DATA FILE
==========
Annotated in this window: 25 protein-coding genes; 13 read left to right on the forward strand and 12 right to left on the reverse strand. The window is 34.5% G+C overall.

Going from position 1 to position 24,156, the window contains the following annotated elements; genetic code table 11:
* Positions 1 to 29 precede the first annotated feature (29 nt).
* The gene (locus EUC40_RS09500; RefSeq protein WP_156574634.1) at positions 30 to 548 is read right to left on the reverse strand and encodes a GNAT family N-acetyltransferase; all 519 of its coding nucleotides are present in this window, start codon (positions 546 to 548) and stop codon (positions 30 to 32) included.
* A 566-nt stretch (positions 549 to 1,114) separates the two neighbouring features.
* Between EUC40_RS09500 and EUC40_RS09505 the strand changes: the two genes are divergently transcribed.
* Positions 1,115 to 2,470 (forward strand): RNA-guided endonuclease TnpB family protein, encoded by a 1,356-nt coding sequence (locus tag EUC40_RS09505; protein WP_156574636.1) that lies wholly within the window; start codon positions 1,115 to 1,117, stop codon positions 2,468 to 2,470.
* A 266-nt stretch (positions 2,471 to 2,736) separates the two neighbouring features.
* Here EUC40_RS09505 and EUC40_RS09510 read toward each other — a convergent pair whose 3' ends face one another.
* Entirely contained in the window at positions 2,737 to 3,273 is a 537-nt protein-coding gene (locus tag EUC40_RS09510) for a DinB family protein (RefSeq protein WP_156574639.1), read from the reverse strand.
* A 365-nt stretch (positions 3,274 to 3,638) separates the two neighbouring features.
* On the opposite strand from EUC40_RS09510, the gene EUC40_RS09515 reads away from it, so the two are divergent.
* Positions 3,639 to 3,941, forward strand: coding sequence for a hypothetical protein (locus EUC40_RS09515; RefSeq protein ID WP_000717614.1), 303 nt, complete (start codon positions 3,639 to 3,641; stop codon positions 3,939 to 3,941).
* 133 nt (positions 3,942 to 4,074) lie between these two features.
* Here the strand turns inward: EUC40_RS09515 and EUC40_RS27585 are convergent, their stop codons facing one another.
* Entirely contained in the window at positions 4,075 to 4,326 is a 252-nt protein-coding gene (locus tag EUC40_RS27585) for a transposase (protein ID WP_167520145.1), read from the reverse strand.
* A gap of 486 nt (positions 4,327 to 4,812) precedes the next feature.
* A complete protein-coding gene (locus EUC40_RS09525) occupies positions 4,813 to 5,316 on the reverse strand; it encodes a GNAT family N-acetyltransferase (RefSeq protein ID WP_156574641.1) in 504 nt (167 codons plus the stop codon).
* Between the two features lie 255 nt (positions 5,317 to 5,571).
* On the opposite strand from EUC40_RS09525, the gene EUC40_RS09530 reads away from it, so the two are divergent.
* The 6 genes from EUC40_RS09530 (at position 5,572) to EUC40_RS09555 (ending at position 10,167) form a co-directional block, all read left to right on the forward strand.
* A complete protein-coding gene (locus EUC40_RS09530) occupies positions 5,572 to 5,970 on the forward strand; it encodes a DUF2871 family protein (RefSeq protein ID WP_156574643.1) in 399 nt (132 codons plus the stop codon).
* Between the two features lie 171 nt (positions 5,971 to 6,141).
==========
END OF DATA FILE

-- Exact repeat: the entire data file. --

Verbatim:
Annotated in this window: 25 protein-coding genes; 13 read left to right on the forward strand and 12 right to left on the reverse strand. The window is 34.5% G+C overall.

Going from position 1 to position 24,156, the window contains the following annotated elements; genetic code table 11:
* Positions 1 to 29 precede the first annotated feature (29 nt).
* The gene (locus EUC40_RS09500; RefSeq protein WP_156574634.1) at positions 30 to 548 is read right to left on the reverse strand and encodes a GNAT family N-acetyltransferase; all 519 of its coding nucleotides are present in this window, start codon (positions 546 to 548) and stop codon (positions 30 to 32) included.
* A 566-nt stretch (positions 549 to 1,114) separates the two neighbouring features.
* Between EUC40_RS09500 and EUC40_RS09505 the strand changes: the two genes are divergently transcribed.
* Positions 1,115 to 2,470 (forward strand): RNA-guided endonuclease TnpB family protein, encoded by a 1,356-nt coding sequence (locus tag EUC40_RS09505; protein WP_156574636.1) that lies wholly within the window; start codon positions 1,115 to 1,117, stop codon positions 2,468 to 2,470.
* A 266-nt stretch (positions 2,471 to 2,736) separates the two neighbouring features.
* Here EUC40_RS09505 and EUC40_RS09510 read toward each other — a convergent pair whose 3' ends face one another.
* Entirely contained in the window at positions 2,737 to 3,273 is a 537-nt protein-coding gene (locus tag EUC40_RS09510) for a DinB family protein (RefSeq protein WP_156574639.1), read from the reverse strand.
* A 365-nt stretch (positions 3,274 to 3,638) separates the two neighbouring features.
* On the opposite strand from EUC40_RS09510, the gene EUC40_RS09515 reads away from it, so the two are divergent.
* Positions 3,639 to 3,941, forward strand: coding sequence for a hypothetical protein (locus EUC40_RS09515; RefSeq protein ID WP_000717614.1), 303 nt, complete (start codon positions 3,639 to 3,641; stop codon positions 3,939 to 3,941).
* 133 nt (positions 3,942 to 4,074) lie between these two features.
* Here the strand turns inward: EUC40_RS09515 and EUC40_RS27585 are convergent, their stop codons facing one another.
* Entirely contained in the window at positions 4,075 to 4,326 is a 252-nt protein-coding gene (locus tag EUC40_RS27585) for a transposase (protein ID WP_167520145.1), read from the reverse strand.
* A gap of 486 nt (positions 4,327 to 4,812) precedes the next feature.
* A complete protein-coding gene (locus EUC40_RS09525) occupies positions 4,813 to 5,316 on the reverse strand; it encodes a GNAT family N-acetyltransferase (RefSeq protein ID WP_156574641.1) in 504 nt (167 codons plus the stop codon).
* Between the two features lie 255 nt (positions 5,317 to 5,571).
* On the opposite strand from EUC40_RS09525, the gene EUC40_RS09530 reads away from it, so the two are divergent.
* The 6 genes from EUC40_RS09530 (at position 5,572) to EUC40_RS09555 (ending at position 10,167) form a co-directional block, all read left to right on the forward strand.
* A complete protein-coding gene (locus EUC40_RS09530) occupies positions 5,572 to 5,970 on the forward strand; it encodes a DUF2871 family protein (RefSeq protein ID WP_156574643.1) in 399 nt (132 codons plus the stop codon).
* Between the two features lie 171 nt (positions 5,971 to 6,141).